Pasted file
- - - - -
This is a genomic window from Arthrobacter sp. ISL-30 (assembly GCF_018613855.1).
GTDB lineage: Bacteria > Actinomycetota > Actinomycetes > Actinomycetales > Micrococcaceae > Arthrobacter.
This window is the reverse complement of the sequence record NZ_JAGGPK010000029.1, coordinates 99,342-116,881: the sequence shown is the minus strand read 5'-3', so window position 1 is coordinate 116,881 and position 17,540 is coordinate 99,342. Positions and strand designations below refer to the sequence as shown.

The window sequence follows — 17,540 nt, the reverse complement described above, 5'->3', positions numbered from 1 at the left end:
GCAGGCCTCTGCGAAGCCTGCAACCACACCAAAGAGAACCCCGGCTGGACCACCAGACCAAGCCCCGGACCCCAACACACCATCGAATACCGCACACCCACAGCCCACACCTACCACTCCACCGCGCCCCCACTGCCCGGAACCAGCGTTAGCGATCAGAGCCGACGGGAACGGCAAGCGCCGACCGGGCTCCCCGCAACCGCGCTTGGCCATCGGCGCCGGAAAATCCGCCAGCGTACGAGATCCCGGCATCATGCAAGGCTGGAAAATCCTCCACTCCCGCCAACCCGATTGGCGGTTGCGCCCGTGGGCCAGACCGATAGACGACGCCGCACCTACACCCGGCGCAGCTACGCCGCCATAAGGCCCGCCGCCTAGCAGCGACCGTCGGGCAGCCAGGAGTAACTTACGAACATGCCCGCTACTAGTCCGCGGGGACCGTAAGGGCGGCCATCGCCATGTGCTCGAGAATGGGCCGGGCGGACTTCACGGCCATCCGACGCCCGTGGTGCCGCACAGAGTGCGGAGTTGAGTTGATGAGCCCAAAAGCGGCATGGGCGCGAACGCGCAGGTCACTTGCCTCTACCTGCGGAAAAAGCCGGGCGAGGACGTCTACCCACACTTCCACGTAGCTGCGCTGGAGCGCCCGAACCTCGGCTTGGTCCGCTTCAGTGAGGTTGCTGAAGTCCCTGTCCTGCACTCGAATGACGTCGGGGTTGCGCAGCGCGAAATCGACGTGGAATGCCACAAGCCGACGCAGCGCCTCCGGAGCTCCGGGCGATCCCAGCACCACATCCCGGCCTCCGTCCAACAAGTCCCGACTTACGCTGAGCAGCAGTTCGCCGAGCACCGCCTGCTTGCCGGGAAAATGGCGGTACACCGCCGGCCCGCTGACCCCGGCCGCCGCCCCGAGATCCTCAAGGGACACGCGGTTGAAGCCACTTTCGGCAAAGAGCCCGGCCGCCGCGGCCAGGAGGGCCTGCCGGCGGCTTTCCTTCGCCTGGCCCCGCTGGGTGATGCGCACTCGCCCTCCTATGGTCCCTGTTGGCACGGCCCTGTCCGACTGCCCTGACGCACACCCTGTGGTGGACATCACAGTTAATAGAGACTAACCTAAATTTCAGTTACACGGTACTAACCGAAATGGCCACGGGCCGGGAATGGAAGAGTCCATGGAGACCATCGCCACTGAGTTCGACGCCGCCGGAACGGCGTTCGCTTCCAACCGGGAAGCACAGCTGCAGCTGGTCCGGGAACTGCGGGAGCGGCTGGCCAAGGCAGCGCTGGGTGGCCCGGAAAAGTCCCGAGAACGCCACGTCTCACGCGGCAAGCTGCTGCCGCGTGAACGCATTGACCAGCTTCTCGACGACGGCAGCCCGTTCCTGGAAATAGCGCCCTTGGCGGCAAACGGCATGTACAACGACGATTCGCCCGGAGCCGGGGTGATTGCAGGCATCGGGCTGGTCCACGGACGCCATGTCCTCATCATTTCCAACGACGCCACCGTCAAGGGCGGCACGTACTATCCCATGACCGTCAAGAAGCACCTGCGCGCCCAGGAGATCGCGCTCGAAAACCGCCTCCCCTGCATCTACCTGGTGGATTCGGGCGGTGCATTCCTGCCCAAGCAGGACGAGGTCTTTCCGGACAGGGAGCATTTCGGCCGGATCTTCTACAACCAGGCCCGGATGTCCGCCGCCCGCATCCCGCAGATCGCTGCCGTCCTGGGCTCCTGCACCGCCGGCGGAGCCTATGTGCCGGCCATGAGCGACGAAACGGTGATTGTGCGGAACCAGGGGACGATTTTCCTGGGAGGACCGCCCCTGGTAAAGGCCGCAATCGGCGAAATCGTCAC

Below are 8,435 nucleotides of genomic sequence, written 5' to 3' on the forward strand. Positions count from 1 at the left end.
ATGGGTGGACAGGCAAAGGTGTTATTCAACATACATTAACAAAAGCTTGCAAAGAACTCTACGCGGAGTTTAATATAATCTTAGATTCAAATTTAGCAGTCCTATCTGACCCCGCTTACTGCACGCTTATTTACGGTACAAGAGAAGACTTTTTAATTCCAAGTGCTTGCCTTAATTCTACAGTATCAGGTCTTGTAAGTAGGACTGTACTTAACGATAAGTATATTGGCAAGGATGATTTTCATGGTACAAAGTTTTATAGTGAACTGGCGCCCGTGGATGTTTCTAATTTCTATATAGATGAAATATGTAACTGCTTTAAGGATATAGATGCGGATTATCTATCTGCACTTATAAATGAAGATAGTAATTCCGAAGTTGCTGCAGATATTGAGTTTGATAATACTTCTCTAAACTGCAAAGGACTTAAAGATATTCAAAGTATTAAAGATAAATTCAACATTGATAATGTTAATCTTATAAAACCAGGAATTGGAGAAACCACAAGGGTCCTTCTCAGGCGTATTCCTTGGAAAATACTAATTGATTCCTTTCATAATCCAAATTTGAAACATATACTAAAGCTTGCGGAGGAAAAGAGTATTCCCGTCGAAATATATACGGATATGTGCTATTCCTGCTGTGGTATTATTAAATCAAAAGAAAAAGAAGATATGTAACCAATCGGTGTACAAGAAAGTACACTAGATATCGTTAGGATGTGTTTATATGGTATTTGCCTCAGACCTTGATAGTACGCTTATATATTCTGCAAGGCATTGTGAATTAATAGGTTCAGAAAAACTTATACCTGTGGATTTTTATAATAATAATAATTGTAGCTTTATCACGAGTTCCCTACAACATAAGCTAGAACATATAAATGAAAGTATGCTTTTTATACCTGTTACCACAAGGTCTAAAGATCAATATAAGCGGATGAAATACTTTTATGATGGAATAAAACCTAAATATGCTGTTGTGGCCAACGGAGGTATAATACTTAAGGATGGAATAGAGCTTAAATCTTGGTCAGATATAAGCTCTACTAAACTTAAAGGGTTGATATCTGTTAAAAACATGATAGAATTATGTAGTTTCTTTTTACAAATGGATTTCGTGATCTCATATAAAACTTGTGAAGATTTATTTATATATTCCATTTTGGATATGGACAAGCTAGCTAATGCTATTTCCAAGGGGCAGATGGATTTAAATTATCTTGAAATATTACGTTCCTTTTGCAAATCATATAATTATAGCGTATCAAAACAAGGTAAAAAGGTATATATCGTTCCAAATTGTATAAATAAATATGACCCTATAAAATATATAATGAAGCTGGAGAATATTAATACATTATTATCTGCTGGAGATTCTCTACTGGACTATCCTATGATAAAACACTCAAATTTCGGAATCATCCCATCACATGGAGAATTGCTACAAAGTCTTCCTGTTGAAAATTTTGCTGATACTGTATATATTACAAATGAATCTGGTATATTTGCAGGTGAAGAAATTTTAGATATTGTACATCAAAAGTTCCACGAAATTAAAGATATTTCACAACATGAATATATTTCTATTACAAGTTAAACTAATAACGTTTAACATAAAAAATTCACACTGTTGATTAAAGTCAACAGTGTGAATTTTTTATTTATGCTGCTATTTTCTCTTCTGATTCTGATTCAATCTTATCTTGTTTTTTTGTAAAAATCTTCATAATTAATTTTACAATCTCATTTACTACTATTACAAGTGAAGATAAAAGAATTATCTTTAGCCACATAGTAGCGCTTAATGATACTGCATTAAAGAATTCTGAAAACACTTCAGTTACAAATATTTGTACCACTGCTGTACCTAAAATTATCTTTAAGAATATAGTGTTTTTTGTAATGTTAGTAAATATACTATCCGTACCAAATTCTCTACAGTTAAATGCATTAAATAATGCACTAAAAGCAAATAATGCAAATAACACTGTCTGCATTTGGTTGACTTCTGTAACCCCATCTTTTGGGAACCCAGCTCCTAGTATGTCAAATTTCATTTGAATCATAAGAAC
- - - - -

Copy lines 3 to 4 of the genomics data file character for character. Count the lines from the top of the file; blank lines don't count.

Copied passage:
This window is the reverse complement of the sequence record NZ_JAGGPK010000029.1, coordinates 99,342-116,881: the sequence shown is the minus strand read 5'-3', so window position 1 is coordinate 116,881 and position 17,540 is coordinate 99,342. Positions and strand designations below refer to the sequence as shown.

The window sequence follows — 17,540 nt, the reverse complement described above, 5'->3', positions numbered from 1 at the left end: